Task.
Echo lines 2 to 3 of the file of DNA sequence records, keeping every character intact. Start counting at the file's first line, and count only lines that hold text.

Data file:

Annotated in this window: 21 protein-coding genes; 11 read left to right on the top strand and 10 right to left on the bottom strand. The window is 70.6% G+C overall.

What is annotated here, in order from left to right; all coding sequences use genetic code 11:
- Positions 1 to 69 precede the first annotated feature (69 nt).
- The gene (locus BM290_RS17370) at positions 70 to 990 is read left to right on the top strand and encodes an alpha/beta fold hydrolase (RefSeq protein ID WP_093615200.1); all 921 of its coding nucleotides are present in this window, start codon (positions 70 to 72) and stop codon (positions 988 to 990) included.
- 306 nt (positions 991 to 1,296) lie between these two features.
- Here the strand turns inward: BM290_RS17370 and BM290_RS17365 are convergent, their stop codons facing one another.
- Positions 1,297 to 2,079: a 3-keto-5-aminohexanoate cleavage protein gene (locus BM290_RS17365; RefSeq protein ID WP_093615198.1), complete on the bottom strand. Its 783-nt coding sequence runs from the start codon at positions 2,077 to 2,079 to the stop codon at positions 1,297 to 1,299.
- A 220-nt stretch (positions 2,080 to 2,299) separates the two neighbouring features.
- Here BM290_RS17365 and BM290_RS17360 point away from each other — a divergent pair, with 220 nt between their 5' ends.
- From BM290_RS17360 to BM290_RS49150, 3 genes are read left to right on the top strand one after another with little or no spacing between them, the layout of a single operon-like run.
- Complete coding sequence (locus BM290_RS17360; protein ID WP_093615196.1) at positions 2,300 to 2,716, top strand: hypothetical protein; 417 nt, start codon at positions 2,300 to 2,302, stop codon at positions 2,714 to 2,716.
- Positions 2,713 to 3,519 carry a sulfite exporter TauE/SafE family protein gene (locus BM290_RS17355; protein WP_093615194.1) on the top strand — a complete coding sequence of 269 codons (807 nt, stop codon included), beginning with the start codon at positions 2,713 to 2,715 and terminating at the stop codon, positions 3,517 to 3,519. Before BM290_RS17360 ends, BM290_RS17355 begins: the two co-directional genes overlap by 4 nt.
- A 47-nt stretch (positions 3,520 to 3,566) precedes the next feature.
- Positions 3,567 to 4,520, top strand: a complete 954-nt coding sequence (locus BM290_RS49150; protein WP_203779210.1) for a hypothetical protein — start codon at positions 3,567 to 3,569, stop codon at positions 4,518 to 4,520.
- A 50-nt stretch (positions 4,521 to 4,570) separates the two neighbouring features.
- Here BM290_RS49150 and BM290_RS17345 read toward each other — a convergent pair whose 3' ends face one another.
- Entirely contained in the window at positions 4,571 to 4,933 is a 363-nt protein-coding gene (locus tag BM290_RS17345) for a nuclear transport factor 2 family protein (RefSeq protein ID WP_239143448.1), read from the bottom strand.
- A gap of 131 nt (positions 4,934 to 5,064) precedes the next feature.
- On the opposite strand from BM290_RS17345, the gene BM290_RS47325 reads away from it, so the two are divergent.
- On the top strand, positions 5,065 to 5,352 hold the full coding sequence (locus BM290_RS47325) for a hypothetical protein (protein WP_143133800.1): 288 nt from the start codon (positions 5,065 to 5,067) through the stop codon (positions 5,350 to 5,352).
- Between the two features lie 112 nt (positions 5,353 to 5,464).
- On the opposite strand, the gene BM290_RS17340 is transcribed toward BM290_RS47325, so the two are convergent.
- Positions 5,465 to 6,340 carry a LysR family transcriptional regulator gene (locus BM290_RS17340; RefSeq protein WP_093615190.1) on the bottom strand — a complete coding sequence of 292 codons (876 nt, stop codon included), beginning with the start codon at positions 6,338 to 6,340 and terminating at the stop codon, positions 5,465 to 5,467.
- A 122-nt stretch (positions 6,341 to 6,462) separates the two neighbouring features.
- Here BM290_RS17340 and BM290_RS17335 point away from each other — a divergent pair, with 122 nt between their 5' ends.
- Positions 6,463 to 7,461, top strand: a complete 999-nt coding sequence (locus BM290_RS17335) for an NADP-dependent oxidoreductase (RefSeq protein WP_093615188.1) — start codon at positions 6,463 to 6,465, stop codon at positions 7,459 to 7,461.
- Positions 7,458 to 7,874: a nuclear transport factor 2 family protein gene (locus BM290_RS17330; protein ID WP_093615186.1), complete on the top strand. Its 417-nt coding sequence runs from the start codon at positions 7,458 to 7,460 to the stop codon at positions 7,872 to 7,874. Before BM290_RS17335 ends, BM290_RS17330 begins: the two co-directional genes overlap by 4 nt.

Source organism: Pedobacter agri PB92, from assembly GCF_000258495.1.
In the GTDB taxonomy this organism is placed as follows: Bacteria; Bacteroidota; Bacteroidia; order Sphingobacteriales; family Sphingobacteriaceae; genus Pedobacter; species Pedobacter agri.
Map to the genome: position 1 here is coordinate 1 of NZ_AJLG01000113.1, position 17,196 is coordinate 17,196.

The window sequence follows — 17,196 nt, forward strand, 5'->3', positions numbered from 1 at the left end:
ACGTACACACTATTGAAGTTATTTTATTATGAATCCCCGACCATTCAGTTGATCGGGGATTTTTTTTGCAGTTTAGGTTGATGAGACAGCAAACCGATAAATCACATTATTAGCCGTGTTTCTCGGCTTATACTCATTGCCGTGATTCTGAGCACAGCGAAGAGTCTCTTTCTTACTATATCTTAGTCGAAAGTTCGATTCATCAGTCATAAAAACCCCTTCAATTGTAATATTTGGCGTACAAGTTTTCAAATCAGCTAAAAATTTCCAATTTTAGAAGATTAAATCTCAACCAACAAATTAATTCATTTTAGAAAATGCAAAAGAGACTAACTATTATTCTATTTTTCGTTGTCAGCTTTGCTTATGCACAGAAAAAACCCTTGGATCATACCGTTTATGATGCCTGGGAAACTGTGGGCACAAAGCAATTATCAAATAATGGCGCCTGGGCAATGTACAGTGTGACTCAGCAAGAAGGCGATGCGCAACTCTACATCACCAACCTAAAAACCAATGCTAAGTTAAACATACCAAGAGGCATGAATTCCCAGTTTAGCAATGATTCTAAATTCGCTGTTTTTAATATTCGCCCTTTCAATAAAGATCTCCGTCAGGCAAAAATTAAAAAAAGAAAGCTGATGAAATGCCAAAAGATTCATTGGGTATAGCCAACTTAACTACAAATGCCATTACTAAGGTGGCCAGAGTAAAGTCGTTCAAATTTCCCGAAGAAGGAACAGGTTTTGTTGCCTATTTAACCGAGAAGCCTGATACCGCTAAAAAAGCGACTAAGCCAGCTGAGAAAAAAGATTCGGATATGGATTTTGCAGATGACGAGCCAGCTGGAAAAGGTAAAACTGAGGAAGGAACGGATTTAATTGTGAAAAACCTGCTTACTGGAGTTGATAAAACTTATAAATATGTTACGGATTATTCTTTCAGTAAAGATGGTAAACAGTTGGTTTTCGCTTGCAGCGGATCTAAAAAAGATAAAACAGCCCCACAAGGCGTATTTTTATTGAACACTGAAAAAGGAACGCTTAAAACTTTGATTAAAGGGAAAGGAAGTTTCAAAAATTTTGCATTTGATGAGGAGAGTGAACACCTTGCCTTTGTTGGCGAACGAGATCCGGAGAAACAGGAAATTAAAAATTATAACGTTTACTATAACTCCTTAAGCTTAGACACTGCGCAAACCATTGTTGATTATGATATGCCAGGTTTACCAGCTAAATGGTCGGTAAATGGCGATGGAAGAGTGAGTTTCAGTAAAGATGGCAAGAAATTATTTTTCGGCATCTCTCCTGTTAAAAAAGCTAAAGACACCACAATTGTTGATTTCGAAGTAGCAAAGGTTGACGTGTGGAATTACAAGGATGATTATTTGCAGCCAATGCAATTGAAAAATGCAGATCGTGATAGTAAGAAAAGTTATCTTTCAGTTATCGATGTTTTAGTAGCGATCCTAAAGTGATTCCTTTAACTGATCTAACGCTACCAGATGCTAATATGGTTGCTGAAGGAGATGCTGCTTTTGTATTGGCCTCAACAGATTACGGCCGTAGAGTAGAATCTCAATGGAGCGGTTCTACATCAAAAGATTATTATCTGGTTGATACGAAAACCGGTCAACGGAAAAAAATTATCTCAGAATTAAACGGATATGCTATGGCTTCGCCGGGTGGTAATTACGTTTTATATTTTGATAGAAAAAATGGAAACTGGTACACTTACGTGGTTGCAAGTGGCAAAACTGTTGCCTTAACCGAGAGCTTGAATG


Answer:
What is annotated here, in order from left to right; all coding sequences use genetic code 11:
- Positions 1 to 69 precede the first annotated feature (69 nt).